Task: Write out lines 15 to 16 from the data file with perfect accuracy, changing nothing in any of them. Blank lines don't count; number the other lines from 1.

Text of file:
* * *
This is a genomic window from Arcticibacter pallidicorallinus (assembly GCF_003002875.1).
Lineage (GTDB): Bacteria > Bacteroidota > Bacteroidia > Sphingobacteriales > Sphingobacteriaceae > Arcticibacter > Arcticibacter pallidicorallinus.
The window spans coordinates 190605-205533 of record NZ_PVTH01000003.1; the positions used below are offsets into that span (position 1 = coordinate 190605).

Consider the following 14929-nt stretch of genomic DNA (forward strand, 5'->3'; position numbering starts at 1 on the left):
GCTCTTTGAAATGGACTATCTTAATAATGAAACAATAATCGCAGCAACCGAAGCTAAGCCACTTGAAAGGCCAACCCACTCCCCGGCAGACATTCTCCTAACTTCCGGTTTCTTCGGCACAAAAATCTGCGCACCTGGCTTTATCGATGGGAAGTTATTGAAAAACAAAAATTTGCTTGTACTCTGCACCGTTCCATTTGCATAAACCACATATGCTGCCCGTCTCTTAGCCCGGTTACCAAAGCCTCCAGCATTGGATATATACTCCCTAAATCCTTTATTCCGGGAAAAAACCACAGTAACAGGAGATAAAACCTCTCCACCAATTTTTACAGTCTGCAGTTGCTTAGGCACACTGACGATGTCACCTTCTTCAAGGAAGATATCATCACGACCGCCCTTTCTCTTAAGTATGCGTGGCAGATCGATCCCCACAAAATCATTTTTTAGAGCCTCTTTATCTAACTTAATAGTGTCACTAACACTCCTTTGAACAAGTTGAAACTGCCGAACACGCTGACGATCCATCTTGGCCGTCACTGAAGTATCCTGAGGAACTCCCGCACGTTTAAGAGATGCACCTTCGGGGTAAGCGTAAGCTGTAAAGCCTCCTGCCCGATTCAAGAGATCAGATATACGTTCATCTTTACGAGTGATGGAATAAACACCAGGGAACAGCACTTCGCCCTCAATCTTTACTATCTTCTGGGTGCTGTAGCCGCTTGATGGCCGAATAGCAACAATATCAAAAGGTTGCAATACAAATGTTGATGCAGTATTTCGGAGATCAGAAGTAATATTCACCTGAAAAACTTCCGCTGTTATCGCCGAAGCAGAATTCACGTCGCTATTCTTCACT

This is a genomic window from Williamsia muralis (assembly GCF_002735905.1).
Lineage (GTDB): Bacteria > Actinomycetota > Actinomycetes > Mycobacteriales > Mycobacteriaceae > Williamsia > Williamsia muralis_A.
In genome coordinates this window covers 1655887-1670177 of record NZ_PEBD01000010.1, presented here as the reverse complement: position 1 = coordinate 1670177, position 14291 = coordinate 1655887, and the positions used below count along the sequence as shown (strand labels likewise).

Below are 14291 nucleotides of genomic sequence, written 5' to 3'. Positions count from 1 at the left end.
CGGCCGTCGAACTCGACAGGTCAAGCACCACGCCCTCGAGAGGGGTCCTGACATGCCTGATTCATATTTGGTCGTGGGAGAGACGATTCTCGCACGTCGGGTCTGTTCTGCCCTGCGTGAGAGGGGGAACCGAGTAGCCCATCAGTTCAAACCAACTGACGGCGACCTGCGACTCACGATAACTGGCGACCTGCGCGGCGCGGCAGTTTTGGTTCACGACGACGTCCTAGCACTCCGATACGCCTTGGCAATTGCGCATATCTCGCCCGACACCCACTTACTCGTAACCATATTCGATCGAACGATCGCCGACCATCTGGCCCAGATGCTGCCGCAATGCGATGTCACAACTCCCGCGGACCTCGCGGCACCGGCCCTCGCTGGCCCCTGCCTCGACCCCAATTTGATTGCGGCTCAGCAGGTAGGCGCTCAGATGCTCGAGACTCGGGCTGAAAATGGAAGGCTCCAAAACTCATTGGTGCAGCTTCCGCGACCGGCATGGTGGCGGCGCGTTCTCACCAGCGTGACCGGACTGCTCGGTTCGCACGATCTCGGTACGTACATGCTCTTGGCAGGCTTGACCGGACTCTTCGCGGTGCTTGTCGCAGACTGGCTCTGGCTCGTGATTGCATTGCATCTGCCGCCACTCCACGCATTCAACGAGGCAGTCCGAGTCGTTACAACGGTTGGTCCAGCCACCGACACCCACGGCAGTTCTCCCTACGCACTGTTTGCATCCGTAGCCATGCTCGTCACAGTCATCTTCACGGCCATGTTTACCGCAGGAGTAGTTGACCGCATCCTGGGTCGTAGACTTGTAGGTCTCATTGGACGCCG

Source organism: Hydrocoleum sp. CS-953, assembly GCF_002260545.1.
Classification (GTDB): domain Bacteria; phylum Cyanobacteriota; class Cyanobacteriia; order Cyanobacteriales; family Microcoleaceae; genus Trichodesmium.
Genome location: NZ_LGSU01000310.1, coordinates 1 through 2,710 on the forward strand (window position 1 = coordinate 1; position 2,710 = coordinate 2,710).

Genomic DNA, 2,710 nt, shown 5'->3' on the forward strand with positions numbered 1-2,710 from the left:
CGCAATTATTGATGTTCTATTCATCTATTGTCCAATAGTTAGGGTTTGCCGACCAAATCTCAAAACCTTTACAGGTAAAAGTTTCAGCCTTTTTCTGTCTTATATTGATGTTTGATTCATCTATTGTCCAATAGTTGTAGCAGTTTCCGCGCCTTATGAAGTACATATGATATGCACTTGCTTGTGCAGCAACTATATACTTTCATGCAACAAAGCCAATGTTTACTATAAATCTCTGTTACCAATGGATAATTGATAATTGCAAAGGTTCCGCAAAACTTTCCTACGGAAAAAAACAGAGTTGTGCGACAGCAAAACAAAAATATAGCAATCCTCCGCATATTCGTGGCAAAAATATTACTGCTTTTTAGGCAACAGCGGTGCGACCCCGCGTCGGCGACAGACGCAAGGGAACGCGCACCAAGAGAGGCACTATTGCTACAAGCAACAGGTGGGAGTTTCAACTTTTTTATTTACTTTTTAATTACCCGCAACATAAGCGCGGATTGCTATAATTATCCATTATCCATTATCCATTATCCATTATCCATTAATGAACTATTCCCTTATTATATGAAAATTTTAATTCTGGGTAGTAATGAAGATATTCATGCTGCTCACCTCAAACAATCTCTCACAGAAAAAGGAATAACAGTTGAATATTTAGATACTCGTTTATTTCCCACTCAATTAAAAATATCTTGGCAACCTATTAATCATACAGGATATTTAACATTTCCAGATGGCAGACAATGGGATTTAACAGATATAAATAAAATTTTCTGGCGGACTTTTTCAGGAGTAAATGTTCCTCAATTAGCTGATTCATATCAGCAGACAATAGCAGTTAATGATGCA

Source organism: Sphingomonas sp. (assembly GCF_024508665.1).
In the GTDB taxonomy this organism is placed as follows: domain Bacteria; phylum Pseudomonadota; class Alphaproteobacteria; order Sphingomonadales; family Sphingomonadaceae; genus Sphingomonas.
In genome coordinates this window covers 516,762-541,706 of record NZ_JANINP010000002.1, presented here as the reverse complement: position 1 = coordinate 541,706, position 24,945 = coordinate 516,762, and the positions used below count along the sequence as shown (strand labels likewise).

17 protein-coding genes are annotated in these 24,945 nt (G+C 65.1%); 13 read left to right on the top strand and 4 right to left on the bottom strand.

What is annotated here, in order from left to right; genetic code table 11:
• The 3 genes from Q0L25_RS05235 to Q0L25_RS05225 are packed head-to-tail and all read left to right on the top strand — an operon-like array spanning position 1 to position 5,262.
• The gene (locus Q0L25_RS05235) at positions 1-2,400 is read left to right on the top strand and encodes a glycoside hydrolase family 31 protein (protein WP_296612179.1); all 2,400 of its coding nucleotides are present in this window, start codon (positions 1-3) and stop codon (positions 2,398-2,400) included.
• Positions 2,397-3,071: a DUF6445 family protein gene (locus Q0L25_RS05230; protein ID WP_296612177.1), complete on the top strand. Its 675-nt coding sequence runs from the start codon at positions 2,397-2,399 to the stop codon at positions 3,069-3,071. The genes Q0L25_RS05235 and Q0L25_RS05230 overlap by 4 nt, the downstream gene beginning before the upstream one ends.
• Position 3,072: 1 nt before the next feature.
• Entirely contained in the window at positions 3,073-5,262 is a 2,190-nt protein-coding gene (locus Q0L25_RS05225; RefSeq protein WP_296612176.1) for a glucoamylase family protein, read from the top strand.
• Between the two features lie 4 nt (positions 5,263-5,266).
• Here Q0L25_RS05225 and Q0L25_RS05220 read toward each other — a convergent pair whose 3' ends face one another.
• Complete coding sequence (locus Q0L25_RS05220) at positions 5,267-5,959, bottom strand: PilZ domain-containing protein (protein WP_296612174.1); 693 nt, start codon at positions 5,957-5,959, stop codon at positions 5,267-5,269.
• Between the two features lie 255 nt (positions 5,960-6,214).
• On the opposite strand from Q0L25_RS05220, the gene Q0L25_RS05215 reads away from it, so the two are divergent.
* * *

CGCAATTATTGATGTTCTATTCATCTATTGTCCAATAGTTAGGGTTTGCCGACCAAATCTCAAAACCTTTACAGGTAAAAGTTTCAGCCTTTTTCTGTCTTATATTGATGTTTGATTCATCTATTGTCCAATAGTTGTAGCAGTTTCCGCGCCTTATGAAGTACATATGATATGCACTTGCTTGTGCAGCAACTATATACTTTCATGCAACAAAGCCAATGTTTACTATAAATCTCTGTTACCAATGGATAATTGATAATTGCAAAGGTTCCGCAAAACTTTCCTACGGAAAAAAACAGAGTTGTGCGACAGCAAAACAAAAATATAGCAATCCTCCGCATATTCGTGGCAAAAATATTACTGCTTTTTAGGCAACAGCGGTGCGACCCCGCGTCGGCGACAGACGCAAGGGAACGCGCACCAAGAGAGGCACTATTGCTACAAGCAACAGGTGGGAGTTTCAACTTTTTTATTTACTTTTTAATTACCCGCAACATAAGCGCGGATTGCTATAATTATCCATTATCCATTATCCATTATCCATTATCCATTAATGAACTATTCCCTTATTATATGAAAATTTTAATTCTGGGTAGTAATGAAGATATTCATGCTGCTCACCTCAAACAATCTCTCACAGAAAAAGGAATAACAGTTGAATATTTAGATACTCGTTTATTTCCCACTCAATTAAAAATATCTTGGCAACCTATTAATCATACAGGATATTTAACATTTCCAGATGGCAGACAATGGGATTTAACAGATATAAATAAAATTTTCTGGCGGACTTTTTCAGGAGTAAATGTTCCTCAATTAGCTGATTCATATCAGCAGACAATAGCAGTTAATGATGCA

Source organism: Sphingomonas sp. (assembly GCF_024508665.1).